In order to obtain a wage attachment, the creditor must have a judgment against you. The creditor is required to file a new lawsuit based on the judgment and appear before a judge to ask permission for a wage attachment. The creditor is required to give you written notice of the time date and place of the hearing. If the judge allows the motion for wage attachment, a portion of your wages is exempt from attachment. This article is a little long but explains the exemptions pretty well:...

Q: State MA - Servicer refuses full payment to cure loan default, Wired payment to their attorney, He sends personal check

1 Answer | Asked in Consumer Law for Massachusetts on
Answered on Aug 2, 2018
Christopher Tolley's answer
Call the attorney general's office or the Massachusetts banking commissioner. Both have units that deal with this type of behavior.

Q: Can a court take my social security disability for a debt judgement. Even if it my only source of income

1 Answer | Asked in Collections for Massachusetts on
Answered on Jul 30, 2018
Christopher Tolley's answer
Unless the debts sought to be collected are child support, federal taxes or student loan repayments you owe, the answer is no. The issue is for you to be proactive, since the court may give the creditor a bank account attachment or order you to make payments because they are unaware your income or funds are from SSDI. Be sure to tell your creditors your only income is SSDI and if you have to go to court, tell the judge as well.

Q: Can the bank foreclose on my house when I'm the only one on deed and ex husband is only on the mortgage

2 Answers | Asked in Divorce, Foreclosure and Real Estate Law for Massachusetts on
Answered on Jul 18, 2018
Christopher Tolley's answer
Unfortunately, the lender can foreclose on the mortgage even though only your name is on the deed and only your ex-husband's name is on the mortgage. As long as the mortgage was validly created, regardless of who gave it and who currently owns the property, a lender is always entitled to foreclose its mortgage for nonpayment. This only makes sense. If you owned a house and your name was on the mortgage, you could always avoid foreclosure for nonpayment by simply conveying the house to someone...

Q: Is the seller of the property I just bought responsible for disclosing mold on the property?

1 Answer | Asked in Real Estate Law for Massachusetts on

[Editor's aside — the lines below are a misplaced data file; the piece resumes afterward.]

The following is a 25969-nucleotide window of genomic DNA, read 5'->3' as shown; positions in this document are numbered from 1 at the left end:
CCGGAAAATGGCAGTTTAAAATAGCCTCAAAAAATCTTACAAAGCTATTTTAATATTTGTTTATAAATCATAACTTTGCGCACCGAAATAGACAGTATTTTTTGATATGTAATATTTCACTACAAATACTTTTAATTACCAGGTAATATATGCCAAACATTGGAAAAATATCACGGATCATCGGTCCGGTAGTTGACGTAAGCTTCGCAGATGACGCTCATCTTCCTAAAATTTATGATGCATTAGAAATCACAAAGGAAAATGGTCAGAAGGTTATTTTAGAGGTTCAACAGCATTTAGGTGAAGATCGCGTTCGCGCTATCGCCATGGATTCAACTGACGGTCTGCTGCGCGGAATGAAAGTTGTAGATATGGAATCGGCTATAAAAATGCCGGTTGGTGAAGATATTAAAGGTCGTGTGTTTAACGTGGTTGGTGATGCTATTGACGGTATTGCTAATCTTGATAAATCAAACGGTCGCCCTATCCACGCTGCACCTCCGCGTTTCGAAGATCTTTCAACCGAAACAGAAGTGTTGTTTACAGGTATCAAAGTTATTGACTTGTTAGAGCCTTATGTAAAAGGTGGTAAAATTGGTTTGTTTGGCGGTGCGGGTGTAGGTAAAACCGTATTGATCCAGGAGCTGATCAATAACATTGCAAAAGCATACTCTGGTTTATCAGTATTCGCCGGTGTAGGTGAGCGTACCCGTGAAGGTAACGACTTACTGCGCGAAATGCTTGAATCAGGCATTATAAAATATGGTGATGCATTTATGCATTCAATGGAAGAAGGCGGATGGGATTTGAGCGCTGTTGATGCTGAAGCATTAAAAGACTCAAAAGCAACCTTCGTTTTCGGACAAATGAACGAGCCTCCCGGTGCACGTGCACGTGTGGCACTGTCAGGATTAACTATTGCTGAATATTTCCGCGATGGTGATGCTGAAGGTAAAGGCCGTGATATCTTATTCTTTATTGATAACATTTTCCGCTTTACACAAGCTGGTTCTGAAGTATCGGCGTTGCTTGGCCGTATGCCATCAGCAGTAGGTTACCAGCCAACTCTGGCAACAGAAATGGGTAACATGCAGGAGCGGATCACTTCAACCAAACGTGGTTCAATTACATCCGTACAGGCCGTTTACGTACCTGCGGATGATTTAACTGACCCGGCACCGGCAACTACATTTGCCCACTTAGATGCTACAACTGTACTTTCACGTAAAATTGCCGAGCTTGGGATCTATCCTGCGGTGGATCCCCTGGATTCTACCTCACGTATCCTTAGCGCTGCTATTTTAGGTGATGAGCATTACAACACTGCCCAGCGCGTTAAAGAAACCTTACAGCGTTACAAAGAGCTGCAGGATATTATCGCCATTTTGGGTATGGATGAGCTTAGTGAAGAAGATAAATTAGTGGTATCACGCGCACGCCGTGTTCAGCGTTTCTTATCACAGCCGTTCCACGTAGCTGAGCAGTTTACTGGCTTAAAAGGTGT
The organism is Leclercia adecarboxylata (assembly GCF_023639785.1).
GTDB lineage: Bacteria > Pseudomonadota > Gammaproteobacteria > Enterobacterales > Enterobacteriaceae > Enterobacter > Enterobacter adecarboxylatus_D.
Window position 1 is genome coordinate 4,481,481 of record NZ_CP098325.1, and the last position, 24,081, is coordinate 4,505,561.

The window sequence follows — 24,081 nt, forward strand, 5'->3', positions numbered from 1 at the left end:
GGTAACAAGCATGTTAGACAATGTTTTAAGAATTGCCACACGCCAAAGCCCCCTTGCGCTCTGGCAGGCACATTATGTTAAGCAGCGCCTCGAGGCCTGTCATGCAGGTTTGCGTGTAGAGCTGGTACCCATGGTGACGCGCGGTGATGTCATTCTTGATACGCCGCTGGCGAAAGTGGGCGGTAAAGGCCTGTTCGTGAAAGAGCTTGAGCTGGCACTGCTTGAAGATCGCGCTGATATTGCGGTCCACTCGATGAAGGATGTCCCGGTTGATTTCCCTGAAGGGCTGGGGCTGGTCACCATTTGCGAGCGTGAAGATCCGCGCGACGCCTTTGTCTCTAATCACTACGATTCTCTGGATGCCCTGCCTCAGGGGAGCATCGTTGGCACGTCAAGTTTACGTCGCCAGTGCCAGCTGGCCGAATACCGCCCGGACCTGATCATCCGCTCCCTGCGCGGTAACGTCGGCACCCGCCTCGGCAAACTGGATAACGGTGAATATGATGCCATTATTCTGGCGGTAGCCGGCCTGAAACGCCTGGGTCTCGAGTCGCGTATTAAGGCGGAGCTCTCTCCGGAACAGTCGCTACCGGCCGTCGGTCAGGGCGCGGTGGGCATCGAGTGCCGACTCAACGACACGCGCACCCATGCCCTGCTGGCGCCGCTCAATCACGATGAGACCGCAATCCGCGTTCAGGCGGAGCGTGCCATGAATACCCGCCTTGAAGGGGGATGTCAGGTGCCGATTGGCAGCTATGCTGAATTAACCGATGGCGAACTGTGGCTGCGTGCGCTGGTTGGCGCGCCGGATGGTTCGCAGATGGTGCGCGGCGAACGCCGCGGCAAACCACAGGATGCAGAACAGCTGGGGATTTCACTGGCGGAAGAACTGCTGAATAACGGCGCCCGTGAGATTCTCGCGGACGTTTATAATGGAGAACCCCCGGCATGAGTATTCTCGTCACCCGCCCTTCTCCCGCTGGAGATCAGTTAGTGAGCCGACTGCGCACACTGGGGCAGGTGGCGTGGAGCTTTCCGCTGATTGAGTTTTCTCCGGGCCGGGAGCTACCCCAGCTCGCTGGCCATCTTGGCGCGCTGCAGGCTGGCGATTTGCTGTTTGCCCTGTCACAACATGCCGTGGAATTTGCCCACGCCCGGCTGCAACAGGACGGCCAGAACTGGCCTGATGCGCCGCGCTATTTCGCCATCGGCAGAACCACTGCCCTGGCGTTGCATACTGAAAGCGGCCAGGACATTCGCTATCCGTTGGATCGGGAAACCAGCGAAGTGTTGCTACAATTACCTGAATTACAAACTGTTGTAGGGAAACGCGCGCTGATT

Answered on Jun 22, 2018
Christopher Tolley's answer
Massachusetts law requires only that home sellers disclose the existence of lead paint and the presence of a septic system. Beyond this, Massachusetts is a caveat emptor state where it is up to the buyer to satisfy herself as to the condition of the property by conducting an inspection or doing whatever she feels is appropriate to determine the condition of the property. That said, the rule is somewhat stricter for brokers, and a seller cannot lie, mislead, or conceal facts about the condition...

Q: Who is responsible for repairing a retaining wall on a shared residential property line?

1 Answer | Asked in Real Estate Law for Massachusetts on
Answered on Jun 13, 2018
Christopher Tolley's answer
Here is the misleadingly short answer: the duty to repair a wall falls on the person who altered the grade of his land, and later owners of the same property. However, there are so many fact-bound variations on this concept that stating it this way may raise more issues than it resolves. Who is responsible for repairing the wall is tied to whether you or your predecessor (or some third party) erected the wall, the state of the topography before the wall was constructed, what, if anything was...

Q: When I pass are my children responsible for any bills left behind like visa or master chg.etc.

1 Answer | Asked in Estate Planning for Massachusetts on
Answered on May 31, 2018
Christopher Tolley's answer
Your children will not likely be personally responsible for these bills, but if there are any assets in your estate like real property, bank accounts, etc., your creditors have a right to pursue your estate and seek recovery from those assets. The effect of this may be that your children's share of your estate is diminished. If you don't already have an estate plan, you should see a lawyer because you may be able to minimize creditor's ability to reach your assets after you pass. I don't do...